Egypt’s police step in to combat potato shortage

In this Oct. 18, 2016 file photo, produce is sold in Tawfiqia fruit and vegetable market in downtown Cairo, Egypt. (AP)
Updated 30 October 2018
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Egypt’s police step in to combat potato shortage

  • The media have been publicizing raids on warehouses where authorities say businessmen are hoarding potatoes to try to drive up prices
  • The Interior Ministry, which runs the police, has begun selling potatoes at reduced prices at temporary outlets

CAIRO: Egypt’s police are stepping in to fight a potato shortage that has caused prices for the staple to soar beyond the reach of many at a time when Egyptians are struggling with steadily rising food costs.
Pro-government newspapers and TV stations have been publicizing raids on warehouses where authorities say businessmen are hoarding potatoes to try to drive up prices. The raids have showcased the lengths to which authorities are willing to go to prevent popular discontent from boiling over as they impose a raft of austerity measures intended to reform the economy.
For the first time, the Interior Ministry, which runs the police, has begun selling potatoes at reduced prices at temporary outlets, drawing long lines of customers. The move mirrors what the military has done for years, selling food from trucks deployed across the country.
The shortage came at a delicate time, with Egyptians bracing for a new round of price hikes early next year. Many expect fuel costs to rise again, which would have a domino effect on other goods, including farm produce.
Many farmers appear to have avoided planting potatoes this year because their previous harvest was sold at a loss due to higher production costs. Before the shortage, a kilogram (2.2 pounds) of potatoes cost as little as 11 cents, which then rocketed to up to 84 cents at the peak of the shortage last week.
“A tough message has been sent out and that is the government will not stand idly by while hoarding basic items is being done,” Agriculture Minister Ezzedine Abu Stait said in a television interview about the police raids. “We are not saying that merchants should not turn a profit, we are just saying that the profit must be fair.”


UN urges more efforts to integrate migrant children in schools

Around half the world’s forcibly displaced people are under 18, and often have little if any access to public education systems. (AFP)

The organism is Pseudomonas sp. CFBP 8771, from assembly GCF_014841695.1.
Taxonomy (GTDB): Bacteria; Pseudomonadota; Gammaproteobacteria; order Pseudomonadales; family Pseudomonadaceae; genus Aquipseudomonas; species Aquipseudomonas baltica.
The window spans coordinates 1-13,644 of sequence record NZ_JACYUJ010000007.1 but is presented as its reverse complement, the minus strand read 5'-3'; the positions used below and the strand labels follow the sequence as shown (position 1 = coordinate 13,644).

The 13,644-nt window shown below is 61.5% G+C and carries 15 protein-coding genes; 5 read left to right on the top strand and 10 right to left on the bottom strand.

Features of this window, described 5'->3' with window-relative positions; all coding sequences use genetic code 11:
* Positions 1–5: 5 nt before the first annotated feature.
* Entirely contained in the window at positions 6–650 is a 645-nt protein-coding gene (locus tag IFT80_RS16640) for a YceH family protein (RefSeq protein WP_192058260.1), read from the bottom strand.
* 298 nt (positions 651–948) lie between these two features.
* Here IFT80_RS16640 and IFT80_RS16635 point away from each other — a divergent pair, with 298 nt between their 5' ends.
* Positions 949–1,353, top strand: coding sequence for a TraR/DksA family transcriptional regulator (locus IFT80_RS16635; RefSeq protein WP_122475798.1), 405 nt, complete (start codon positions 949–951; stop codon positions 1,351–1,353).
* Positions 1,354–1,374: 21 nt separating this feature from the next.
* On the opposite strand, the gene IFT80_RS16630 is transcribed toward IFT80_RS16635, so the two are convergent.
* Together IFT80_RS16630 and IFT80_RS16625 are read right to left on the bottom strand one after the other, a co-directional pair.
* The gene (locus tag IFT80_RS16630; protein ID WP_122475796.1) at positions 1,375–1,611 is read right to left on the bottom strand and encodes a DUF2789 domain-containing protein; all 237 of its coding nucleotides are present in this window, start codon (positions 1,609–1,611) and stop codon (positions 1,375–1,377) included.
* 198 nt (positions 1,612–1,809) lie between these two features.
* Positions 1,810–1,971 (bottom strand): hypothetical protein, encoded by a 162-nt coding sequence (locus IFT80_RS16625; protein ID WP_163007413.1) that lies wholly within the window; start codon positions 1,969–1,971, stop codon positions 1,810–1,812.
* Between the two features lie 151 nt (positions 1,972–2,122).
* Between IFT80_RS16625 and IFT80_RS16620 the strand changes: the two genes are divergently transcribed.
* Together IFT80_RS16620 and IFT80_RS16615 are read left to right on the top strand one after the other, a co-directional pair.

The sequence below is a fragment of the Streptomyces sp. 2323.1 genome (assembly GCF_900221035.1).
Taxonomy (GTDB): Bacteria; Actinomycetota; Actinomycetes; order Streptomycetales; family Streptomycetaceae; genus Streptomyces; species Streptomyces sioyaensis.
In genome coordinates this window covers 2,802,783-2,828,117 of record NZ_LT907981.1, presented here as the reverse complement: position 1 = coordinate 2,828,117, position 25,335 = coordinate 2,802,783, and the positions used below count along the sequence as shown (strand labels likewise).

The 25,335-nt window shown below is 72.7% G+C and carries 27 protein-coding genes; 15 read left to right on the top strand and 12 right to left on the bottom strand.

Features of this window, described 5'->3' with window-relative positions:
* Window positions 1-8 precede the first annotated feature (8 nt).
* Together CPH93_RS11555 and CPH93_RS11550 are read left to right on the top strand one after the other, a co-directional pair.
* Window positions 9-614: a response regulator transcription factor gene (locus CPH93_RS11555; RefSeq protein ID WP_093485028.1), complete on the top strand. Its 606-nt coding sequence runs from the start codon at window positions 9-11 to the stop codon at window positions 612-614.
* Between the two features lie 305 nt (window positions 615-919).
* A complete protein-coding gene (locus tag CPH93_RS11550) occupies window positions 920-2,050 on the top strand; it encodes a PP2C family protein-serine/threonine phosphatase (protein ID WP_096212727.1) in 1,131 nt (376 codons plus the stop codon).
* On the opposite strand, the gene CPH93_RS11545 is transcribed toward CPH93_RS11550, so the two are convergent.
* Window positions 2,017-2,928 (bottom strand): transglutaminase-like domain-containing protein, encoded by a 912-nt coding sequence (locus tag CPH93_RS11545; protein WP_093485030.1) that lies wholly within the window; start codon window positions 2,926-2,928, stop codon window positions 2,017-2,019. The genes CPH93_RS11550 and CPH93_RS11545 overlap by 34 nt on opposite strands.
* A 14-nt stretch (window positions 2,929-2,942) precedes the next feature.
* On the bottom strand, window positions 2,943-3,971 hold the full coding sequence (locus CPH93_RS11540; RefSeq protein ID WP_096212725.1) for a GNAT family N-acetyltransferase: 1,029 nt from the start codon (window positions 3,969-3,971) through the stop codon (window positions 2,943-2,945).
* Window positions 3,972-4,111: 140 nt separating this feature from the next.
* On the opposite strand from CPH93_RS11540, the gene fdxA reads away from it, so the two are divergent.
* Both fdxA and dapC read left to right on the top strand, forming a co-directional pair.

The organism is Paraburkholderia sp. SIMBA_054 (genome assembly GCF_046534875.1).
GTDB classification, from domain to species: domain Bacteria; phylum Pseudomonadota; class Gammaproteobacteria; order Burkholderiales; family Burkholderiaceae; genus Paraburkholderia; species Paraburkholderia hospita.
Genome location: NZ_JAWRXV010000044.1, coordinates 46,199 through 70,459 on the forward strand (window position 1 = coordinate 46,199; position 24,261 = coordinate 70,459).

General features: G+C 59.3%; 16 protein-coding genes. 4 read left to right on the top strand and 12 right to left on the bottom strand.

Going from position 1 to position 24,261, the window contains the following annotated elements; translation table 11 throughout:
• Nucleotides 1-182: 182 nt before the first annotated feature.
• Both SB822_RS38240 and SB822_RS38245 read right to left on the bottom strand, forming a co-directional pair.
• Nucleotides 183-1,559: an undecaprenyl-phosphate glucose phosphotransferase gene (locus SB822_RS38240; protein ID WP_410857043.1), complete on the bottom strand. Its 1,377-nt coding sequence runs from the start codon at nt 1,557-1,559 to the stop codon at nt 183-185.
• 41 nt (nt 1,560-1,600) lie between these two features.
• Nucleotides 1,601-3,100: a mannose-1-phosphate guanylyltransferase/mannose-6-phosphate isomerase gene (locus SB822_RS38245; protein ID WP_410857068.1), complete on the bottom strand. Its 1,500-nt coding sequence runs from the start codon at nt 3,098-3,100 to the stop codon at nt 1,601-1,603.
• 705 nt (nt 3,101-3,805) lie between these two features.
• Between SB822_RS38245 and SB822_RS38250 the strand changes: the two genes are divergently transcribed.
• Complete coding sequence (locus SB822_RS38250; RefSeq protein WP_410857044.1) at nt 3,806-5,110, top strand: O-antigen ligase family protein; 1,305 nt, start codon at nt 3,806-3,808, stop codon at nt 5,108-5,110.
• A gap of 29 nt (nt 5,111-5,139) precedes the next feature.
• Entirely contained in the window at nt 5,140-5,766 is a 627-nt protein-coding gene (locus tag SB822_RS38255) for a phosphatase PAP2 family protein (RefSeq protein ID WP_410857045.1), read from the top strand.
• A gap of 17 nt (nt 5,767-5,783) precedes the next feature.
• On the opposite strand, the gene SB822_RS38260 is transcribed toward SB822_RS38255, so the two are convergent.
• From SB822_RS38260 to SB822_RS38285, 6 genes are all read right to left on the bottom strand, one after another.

Updated 11 min 9 sec ago
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UN urges more efforts to integrate migrant children in schools

  • UNESCO said that in the two years since the adoption of the New York Declaration for Refugees and Migrants in 2016, refugees have missed a combined 1.5 billion days of school

PARIS: The UN on Tuesday called on countries to step up efforts to integrate the growing numbers of refugee and migrant children worldwide into their education systems.
The number of school-age migrant and refugee children has risen 26 percent since 2000 to some 18 million, the UNESCO cultural agency wrote in its 2019 Global Education Monitoring report.
Around half the world’s forcibly displaced people are under 18, and often have little if any access to public education systems in the countries where they are seeking asylum.
Even if they are not excluded outright, host countries often lack the resources to offer language classes and ensure the integration of refugee children.
Lebanon and Jordan, with the largest number of refugees per capita as people fled the civil war in neighboring Syria, have imposed separate morning and afternoon classes for citizens and refugees.
Even wealthy Germany would need 42,000 new teachers to properly educate the refugee children taken in as part of Chancellor Angela Merkel’s open-door policy enacted in 2015, which has since been sharply curtailed, the report found.
“Education is the key to inclusion and cohesion,” UNESCO’s chief Audrey Azoulay said in a statement.
“Increased classroom diversity, while challenging for teachers, can also enhance respect for diversity and be an opportunity to learn from others,” she said.
The report also found that first-generation migrants represented 18 percent of students in high-income countries in 2017, up from 15 percent in 2005, representing 36 million students.
But in the EU these students are twice as likely to drop out of the education system early than native-born students.
And in the 34 countries of the Organization for Economic Co-operation and Development (OECD) they were 32 percent less likely on average to achieve basic skills in reading, maths and science in 2015.
“Countries cannot think the job is done once immigrants are in school,” said Manos Antoninis, director of the education report.
Too often, he said, “They end up in slower school tracks or in under-resourced establishments in troubled neighborhoods.”
UNESCO said that in the two years since the adoption of the New York Declaration for Refugees and Migrants in 2016, refugees have missed a combined 1.5 billion days of school.